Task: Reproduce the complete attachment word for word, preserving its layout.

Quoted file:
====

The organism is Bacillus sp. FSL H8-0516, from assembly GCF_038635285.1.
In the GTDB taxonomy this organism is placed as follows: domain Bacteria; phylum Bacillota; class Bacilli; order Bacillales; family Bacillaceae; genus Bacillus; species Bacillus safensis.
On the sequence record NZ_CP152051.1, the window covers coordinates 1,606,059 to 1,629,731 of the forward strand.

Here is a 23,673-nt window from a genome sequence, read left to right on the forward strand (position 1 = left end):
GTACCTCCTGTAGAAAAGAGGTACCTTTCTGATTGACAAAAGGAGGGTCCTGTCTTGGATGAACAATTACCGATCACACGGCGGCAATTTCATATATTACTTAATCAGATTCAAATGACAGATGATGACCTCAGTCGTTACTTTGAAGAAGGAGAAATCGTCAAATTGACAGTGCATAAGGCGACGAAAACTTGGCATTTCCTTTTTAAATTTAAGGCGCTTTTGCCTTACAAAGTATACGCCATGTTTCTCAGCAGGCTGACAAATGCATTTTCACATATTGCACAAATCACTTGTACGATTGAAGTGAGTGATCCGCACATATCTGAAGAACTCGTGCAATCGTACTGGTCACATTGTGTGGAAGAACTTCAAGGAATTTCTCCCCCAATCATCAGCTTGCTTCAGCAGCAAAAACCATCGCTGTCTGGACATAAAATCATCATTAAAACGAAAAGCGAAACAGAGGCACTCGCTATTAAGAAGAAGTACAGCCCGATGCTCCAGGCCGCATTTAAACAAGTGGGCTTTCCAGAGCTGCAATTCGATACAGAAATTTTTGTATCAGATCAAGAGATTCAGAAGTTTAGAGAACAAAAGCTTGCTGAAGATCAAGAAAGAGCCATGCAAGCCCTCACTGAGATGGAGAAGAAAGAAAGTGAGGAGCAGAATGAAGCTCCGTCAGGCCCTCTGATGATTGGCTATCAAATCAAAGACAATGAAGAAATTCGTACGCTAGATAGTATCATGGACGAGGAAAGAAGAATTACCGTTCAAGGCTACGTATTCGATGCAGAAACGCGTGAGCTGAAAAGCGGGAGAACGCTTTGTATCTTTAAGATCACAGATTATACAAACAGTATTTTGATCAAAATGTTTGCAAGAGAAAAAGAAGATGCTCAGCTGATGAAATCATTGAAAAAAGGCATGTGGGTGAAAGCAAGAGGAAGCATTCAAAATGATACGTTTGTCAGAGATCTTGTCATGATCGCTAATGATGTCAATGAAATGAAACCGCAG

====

The organism is Bacillus sp. FSL H8-0516, from assembly GCF_038635285.1.
In the GTDB taxonomy this organism is placed as follows: domain Bacteria; phylum Bacillota; class Bacilli; order Bacillales; family Bacillaceae; genus Bacillus; species Bacillus safensis.
On the sequence record NZ_CP152051.1, the window covers coordinates 1,606,059 to 1,629,731 of the forward strand.

Here is a 23,673-nt window from a genome sequence, read left to right on the forward strand (position 1 = left end):
GTACCTCCTGTAGAAAAGAGGTACCTTTCTGATTGACAAAAGGAGGGTCCTGTCTTGGATGAACAATTACCGATCACACGGCGGCAATTTCATATATTACTTAATCAGATTCAAATGACAGATGATGACCTCAGTCGTTACTTTGAAGAAGGAGAAATCGTCAAATTGACAGTGCATAAGGCGACGAAAACTTGGCATTTCCTTTTTAAATTTAAGGCGCTTTTGCCTTACAAAGTATACGCCATGTTTCTCAGCAGGCTGACAAATGCATTTTCACATATTGCACAAATCACTTGTACGATTGAAGTGAGTGATCCGCACATATCTGAAGAACTCGTGCAATCGTACTGGTCACATTGTGTGGAAGAACTTCAAGGAATTTCTCCCCCAATCATCAGCTTGCTTCAGCAGCAAAAACCATCGCTGTCTGGACATAAAATCATCATTAAAACGAAAAGCGAAACAGAGGCACTCGCTATTAAGAAGAAGTACAGCCCGATGCTCCAGGCCGCATTTAAACAAGTGGGCTTTCCAGAGCTGCAATTCGATACAGAAATTTTTGTATCAGATCAAGAGATTCAGAAGTTTAGAGAACAAAAGCTTGCTGAAGATCAAGAAAGAGCCATGCAAGCCCTCACTGAGATGGAGAAGAAAGAAAGTGAGGAGCAGAATGAAGCTCCGTCAGGCCCTCTGATGATTGGCTATCAAATCAAAGACAATGAAGAAATTCGTACGCTAGATAGTATCATGGACGAGGAAAGAAGAATTACCGTTCAAGGCTACGTATTCGATGCAGAAACGCGTGAGCTGAAAAGCGGGAGAACGCTTTGTATCTTTAAGATCACAGATTATACAAACAGTATTTTGATCAAAATGTTTGCAAGAGAAAAAGAAGATGCTCAGCTGATGAAATCATTGAAAAAAGGCATGTGGGTGAAAGCAAGAGGAAGCATTCAAAATGATACGTTTGTCAGAGATCTTGTCATGATCGCTAATGATGTCAATGAAATGAAACCGCAG